The 15 Most Incredible Places of Natural Beauty on Earth

Here are just some of the amazing places in our world: waterfalls, landforms, mountain regions, and areas of rich biodiversity.

See also: 10 Places That May Completely Disappear

Can you think of any other incredible places of natural beauty on Earth that you’d like to add to this list? Let us know in the comments section below!

1. Jiuzhaigou Valley, China

Stretching over 180,000 acres, this beautiful valley is known for its colourful lakes and waterfalls. The bottom of Five Flower Lake (pictured) is decorated with crisscrossed tree trunks. This region of China is remote and was little known until only a few decades ago. The Chinese government made it a national park in the 1980s.

2. Banff National Park, Canada

Canada’s oldest national park, the Banff National Park is over 2,500 square miles in area. With its numerous glaciers, ice fields, mountains and dense forest, Banff is one of the world’s most visited parks.

3. Aogashima Volcano, Japan

An island in the Philippine Sea, this is truly a wonder to behold. The island is inhabited with a tiny population of less than 200 people. It is surrounded by cliffs which are composed of layered volcanic deposits. Although its last eruption occurred in the mid-eighteenth century, this volcano is still considered a Class-C active by the Japan Meteorological Agency.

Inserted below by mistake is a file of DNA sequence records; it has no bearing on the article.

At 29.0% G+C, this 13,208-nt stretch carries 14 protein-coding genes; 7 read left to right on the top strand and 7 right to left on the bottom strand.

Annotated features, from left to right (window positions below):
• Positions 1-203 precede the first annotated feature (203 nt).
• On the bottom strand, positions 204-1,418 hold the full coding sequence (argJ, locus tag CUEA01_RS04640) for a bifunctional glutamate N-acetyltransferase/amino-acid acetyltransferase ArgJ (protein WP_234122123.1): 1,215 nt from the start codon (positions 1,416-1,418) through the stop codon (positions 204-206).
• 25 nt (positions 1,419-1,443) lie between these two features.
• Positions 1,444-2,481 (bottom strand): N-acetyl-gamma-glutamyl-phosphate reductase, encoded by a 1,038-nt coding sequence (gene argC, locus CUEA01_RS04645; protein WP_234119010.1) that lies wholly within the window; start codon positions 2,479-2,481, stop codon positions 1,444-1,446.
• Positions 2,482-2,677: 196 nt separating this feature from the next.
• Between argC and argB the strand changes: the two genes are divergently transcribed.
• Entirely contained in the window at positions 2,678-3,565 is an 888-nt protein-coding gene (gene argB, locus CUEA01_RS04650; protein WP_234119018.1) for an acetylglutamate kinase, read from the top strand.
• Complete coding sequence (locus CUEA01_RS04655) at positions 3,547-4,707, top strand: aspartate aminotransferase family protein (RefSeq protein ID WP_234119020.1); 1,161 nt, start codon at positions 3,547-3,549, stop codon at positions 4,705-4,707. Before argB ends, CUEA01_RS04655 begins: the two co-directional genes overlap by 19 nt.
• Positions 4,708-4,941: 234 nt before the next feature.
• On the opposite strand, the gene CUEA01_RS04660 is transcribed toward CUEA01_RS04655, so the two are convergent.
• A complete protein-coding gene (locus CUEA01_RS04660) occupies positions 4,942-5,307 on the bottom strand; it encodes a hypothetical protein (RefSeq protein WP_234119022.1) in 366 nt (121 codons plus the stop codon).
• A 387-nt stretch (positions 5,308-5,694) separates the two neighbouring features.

4. Shifen Waterfall, Taiwan

Shifen Waterfall, Taiwan

This is Taiwan’s broadest waterfall. A cascade waterfall, meaning that the rock is sloped in one direction and the water flows in the other, Shifen is 20 metres high and 40 metres wide.

5. Cenote Dos Ojos, Mexico

Cenote Dos Ojos, Mexico

Cenotes in general are natural wonders of the world. A cenote is a naturally occurring pit resulting from the erosion of limestone. Underneath the exposed hole in the earth are reservoirs of water. It is almost like an underground lake. ’Dos Ojos’ means ’two eyes’ in English. This cenote is hidden away and can only be reached by walking through the jungle.

6. Yellowstone National Park, Wyoming, US

The Yellowstone National Park is located primarily in Wyoming but also extends into parts of Idaho and Montana. It is widely thought to be the very first national park in the world. Yellowstone Lake is one of the high-elevation lakes in North America, and Yellowstone Caldera is the largest supervolcano on the continent. Yellowstone gets its name from the Yellowstone River which flows through Wyoming, Montana, and North Dakota.

7. Marble Caves, Chile

Formed by wave action over the last 6,200 years, the marble caves are located at the centre of a lake shared by Argentina and Chile. The Chilean side of the lake is called General Carrera Lake and the Argentinian side is called Lake Buenos Aires.

8. Great Barrier Reef, Australia

Great Barrier Reef, Australia

Home to countless species of fish, turtles, shark, and many other aquatic species, the Great Barrier Reef is the world’s largest living organism. It is an ecosystem made up of hundreds of different kinds of coral.